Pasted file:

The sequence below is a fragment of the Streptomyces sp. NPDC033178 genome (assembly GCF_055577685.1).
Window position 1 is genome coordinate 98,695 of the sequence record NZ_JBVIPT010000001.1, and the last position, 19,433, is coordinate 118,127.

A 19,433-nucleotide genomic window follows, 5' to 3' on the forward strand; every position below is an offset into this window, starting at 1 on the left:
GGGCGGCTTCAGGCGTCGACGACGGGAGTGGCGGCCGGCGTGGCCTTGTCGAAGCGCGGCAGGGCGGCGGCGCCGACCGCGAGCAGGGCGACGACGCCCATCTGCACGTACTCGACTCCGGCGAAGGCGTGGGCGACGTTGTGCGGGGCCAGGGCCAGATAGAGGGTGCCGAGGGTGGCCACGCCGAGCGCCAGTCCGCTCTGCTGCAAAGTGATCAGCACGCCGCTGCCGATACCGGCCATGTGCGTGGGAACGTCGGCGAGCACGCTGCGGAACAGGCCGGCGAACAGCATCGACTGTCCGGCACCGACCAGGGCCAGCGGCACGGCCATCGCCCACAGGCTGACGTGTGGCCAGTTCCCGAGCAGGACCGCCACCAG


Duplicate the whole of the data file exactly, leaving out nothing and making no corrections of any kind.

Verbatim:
The sequence below is a fragment of the Streptomyces sp. NPDC033178 genome (assembly GCF_055577685.1).
Window position 1 is genome coordinate 98,695 of the sequence record NZ_JBVIPT010000001.1, and the last position, 19,433, is coordinate 118,127.

A 19,433-nucleotide genomic window follows, 5' to 3' on the forward strand; every position below is an offset into this window, starting at 1 on the left:
GGGCGGCTTCAGGCGTCGACGACGGGAGTGGCGGCCGGCGTGGCCTTGTCGAAGCGCGGCAGGGCGGCGGCGCCGACCGCGAGCAGGGCGACGACGCCCATCTGCACGTACTCGACTCCGGCGAAGGCGTGGGCGACGTTGTGCGGGGCCAGGGCCAGATAGAGGGTGCCGAGGGTGGCCACGCCGAGCGCCAGTCCGCTCTGCTGCAAAGTGATCAGCACGCCGCTGCCGATACCGGCCATGTGCGTGGGAACGTCGGCGAGCACGCTGCGGAACAGGCCGGCGAACAGCATCGACTGTCCGGCACCGACCAGGGCCAGCGGCACGGCCATCGCCCACAGGCTGACGTGTGGCCAGTTCCCGAGCAGGACCGCCACCAG